1. GRUB should be included in most any normal distribution
2. This forum, google, and HOWTO's / documentation regarding your specific distribution, when you choose one.
The MBR isn't too hard a concept - each drive has a master boot record (MBR). When you tell the BIOS to boot from a drive, the MBR is what it's loading and running to start the boot process. Ever wonder how bootable CD's work, and why you can't create a bootable CD by just putting files on a CD? That's because it needs an MBR.
Now, when you install any version of windows, it automatically writes the windows bootloading code to the MBR of whichever drive you install it to. You don't get any say in this at all. When installing a linux distribution, it'll ask you whether or not to install to the MBR.
Since each drive just has one MBR, windows and linux can't install both their MBR's to the same drive. If you want to load them both from one drive, you have to setup a boot menu (which can be done using MS's or GRUB's bootmenu - check HOWTO's on dual booting - here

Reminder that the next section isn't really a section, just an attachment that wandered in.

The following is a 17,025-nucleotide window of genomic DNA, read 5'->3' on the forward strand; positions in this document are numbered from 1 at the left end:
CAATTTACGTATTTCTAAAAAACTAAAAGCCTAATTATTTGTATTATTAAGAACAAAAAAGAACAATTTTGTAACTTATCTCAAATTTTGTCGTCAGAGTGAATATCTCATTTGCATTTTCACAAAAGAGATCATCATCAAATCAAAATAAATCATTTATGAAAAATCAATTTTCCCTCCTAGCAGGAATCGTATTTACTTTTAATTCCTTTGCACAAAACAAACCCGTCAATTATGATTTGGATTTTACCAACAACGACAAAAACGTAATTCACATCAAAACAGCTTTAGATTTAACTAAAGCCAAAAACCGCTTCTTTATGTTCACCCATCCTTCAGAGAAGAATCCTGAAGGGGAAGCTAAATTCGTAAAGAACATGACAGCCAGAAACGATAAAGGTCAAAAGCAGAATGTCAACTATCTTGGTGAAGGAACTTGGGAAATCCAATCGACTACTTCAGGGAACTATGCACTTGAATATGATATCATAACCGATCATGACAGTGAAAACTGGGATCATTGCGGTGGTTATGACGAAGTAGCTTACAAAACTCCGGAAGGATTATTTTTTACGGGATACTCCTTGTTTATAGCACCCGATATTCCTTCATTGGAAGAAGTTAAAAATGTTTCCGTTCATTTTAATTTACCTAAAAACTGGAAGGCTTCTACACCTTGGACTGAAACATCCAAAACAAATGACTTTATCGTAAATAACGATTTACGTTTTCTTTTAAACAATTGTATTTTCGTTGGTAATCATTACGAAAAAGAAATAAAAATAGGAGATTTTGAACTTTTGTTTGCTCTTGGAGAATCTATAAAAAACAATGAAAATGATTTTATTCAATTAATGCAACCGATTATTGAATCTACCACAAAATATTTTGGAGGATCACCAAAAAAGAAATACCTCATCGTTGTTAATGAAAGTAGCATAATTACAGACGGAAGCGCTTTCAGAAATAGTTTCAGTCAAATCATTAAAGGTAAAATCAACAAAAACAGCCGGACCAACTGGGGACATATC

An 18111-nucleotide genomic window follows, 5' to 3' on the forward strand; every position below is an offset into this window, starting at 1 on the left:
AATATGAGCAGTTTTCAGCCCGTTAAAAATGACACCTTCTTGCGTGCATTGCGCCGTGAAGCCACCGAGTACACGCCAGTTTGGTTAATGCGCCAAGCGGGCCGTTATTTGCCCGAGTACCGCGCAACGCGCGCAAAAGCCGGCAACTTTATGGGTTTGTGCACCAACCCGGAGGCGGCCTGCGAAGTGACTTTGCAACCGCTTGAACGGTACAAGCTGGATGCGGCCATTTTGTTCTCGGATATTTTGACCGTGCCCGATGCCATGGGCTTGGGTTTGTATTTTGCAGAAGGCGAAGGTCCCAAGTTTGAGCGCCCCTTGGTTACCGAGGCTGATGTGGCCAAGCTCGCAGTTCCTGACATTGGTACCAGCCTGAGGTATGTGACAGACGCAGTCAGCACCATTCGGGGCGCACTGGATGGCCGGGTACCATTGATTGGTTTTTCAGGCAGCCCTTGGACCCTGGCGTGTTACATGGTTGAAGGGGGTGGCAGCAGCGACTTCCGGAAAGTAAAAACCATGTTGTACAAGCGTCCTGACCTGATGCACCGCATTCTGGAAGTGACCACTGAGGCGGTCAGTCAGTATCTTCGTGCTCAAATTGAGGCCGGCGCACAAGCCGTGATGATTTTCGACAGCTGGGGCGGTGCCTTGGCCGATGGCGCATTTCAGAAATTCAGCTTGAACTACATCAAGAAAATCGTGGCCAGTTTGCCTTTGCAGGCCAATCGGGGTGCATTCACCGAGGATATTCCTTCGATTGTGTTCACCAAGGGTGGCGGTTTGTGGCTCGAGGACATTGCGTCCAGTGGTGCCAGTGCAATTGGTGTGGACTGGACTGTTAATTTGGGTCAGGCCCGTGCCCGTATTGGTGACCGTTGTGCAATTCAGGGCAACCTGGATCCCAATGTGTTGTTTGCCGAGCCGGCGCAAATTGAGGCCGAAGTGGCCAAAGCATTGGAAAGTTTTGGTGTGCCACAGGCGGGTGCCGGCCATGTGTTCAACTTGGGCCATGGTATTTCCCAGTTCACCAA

is an example), or you can just put windows and linux on different drives for now, and choose which one boots by telling the BIOS which hard drive to boot from (that's the ultra-safe, but annoying-to-switch-between-OS's way).
3. Backup important data first. After that, try partition magic, or GNU's parted (the free software partition resizer) if it supports your filesystem and you're feeling brave / or you're comfortable with the command-line. Some distributions come with partition resizing programs, that setup dual booting for you.
4. I'd choose a distribution first. Try looking up information on Ubuntu, Fedora Core, and Mandrake (for some user-friendly options), or Slackware, Debian, and Gentoo (if you're masochistic, comfortable with the unix command line, or you just want to learn a lot about unix from the beginning). All (at least most) of these systems should have live CD's, which are CD's that let you try the distribution just by booting off of a CD, without installing to a hard drive. Warning: live CD's are slower than a real install.
5. First thing is pick the distribution. Look at webpages for the various distributions, check screenshots, reviews, and once you pick a distribution you can check their official install instructions, and google for HOWTO's on installing that distribution. I'm a debian user, so if I had to recommend one to you, I'd recommend Ubuntu, which is user-friendly, and based on Debian.
And of course, we're here to help you whenever you have any questions.
Anytime, hopefully you'll soon have a useful linux system setup that you can try out! Good luck, and feel free to ask more questions if I wasn't clear or you have more!